Best Buy: Hacker Attacks Are Increasing For Online Retailers

Several weeks ago, we told you how several Best Buy customers were complaining that someone out there was attempting to make bogus, phantom purchases through their accounts. We wondered at the time if the retailer’s site had been a possible victim of someone cracking into its customer database, but Best Buy says these unfortunate incidents are the result of ramped-up efforts by scammers against and other websites.

“We — along with a growing number of other retailers — are seeing increased attempts by hackers around the world to target customer accounts on and other online retail sites, and compromise the stored user information,” a company rep tells Consumerist.

The company says that its user accounts — user names, passwords, other stored information — have not been compromised and that the scammers “appear to be using combinations taken elsewhere in an attempt to gain access to accounts.”

As you know, any number of sites have had their user databases hacked, thus giving scammers access to user names and passwords that people might have used on other sites. And if you’re going to test a login and maybe make an illegal purchase, an electronics retailer seems like a good target.

“We are working to take care of our customers affected by these attacks,” adds the rep, “crediting their accounts for any unauthorized purchases, and requesting that they take the time now to protect their online information (such as updating their account passwords, not using the same passwords across different accounts, etc.).”

Best Buy customers with immediate questions or concerns can call 1-888-BESTBUY.

In general, you should never use the same user name/password combination for multiple sites. Once someone has that info for one site, it’s incredibly easy for them to run a script that attempts that ID/password combo at numerous sites, hoping to hit just a few.


Edit Your Comment

  1. Cat says:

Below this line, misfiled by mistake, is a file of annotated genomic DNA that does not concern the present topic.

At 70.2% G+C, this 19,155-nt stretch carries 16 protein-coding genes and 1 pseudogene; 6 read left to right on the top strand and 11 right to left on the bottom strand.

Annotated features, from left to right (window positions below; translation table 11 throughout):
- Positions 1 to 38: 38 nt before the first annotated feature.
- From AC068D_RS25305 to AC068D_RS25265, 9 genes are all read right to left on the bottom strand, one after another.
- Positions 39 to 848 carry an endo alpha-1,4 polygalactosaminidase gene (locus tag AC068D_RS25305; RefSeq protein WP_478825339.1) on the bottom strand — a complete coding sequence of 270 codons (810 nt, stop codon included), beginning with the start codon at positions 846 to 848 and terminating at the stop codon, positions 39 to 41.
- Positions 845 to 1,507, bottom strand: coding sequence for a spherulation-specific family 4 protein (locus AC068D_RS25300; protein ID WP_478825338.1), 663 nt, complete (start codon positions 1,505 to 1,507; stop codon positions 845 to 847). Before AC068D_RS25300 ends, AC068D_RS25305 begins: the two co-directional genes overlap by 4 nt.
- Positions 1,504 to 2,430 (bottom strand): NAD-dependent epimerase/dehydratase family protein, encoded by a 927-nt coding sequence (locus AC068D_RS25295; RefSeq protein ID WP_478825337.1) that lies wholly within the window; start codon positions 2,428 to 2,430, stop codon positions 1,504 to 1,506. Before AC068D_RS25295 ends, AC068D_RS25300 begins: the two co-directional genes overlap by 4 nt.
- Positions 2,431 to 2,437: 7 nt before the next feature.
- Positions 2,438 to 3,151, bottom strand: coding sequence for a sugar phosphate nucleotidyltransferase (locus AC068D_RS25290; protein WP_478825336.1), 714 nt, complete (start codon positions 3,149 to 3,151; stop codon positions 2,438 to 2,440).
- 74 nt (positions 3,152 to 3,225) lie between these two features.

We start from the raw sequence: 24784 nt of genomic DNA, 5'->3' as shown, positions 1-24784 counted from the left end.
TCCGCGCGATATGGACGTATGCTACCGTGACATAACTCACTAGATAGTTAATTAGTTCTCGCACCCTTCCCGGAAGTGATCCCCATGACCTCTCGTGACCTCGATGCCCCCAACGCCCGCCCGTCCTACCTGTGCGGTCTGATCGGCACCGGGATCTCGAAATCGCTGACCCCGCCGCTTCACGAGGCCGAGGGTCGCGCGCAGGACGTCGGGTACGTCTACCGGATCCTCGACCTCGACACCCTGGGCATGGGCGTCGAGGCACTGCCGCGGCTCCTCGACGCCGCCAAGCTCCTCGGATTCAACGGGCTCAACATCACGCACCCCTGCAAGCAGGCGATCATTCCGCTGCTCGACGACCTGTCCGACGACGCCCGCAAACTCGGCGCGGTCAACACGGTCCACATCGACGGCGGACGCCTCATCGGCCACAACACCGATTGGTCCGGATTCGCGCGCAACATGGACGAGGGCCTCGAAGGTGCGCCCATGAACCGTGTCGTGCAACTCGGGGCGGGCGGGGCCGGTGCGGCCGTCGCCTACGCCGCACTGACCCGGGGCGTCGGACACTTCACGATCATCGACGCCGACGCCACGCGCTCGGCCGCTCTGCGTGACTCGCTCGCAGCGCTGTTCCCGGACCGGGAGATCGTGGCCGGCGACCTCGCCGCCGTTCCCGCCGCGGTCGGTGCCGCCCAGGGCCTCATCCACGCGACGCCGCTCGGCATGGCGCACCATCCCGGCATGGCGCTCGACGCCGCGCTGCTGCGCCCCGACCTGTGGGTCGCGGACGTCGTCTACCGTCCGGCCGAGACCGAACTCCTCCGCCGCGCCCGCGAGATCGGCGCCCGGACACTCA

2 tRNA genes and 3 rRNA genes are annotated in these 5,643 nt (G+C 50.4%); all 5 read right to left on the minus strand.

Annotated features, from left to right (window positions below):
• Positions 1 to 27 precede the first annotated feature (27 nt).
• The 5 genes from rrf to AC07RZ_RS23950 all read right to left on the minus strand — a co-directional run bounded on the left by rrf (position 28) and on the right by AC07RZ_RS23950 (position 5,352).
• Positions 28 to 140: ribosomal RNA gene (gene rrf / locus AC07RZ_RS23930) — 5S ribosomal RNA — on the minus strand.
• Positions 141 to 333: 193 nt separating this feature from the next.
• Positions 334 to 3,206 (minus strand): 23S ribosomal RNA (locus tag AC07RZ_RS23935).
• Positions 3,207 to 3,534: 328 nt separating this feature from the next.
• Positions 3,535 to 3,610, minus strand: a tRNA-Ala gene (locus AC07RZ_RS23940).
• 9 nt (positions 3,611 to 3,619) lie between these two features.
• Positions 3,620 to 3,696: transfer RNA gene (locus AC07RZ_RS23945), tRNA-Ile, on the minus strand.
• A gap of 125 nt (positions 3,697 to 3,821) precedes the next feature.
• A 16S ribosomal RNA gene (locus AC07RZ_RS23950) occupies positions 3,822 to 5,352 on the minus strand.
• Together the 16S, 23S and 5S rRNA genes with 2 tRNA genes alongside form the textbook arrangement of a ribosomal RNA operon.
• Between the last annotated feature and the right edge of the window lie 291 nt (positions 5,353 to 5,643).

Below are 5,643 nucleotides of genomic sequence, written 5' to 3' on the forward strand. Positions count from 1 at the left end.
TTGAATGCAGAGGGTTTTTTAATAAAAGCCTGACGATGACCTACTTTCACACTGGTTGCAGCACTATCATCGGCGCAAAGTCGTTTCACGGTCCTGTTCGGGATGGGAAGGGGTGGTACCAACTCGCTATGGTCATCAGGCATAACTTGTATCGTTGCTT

Best Buy: “Hacker Attacks Are Increasing For Online Retailers, But Mostly For Best Buy, Because Hackers Also Hate Us.”

  2. Blueskylaw says:

    This sounds like natural selection doing its finest work.

  3. who? says:

    I do website security for a living. There’s absolutely no shortage of work out there.

    That said, the one biggest thing you can do to protect yourself is to use a different password on each site. If your account on the foot fetish website gets hacked, it isn’t a big deal. Unless you’re using the same username/password combo for your Zappos account.

    It’s just an example, but you get the idea.

    • cowboyesfan says:

      The better thing is to use a different email for each site.

      • who? says:

        That works too. The main thing is if hackers get a list of usernames and passwords, you don’t want someone to be able to go to another site and use the username and password combination that they get.

        If you haven’t done it already, sign up for google’s two-factor authentication. It’s slightly painful to use, but gmail passwords are the holy grail in the criminal hacker world, and anything you can do to protect your gmail account is worth the trouble.

  4. ferozadh says:

    Don’t worry the Geek Squad will help you defend against hacking attempts on your precious Best Buy account info. Oh what’s this? A Best Buy Costumer Servay from $10 gift sertificate! gimme gimme

  5. Invader Zim says:

    Wonder if the combinations came from linkedin?

  6. Important Business Man (Formerly Will Print T-shirts For Food) says:

    Something tells me that there are more to these hacker stories. Have you ever seen that episode of Boondocks where the Wunclers were robbing houses just to beef up the demand for home security? Yeah, the Wuncler family owns the major brand home security in the show.

    • Invader Zim says:

      I remember a local auto glass replacement company that got busted breaking car windows.

  7. makingcentsofit says: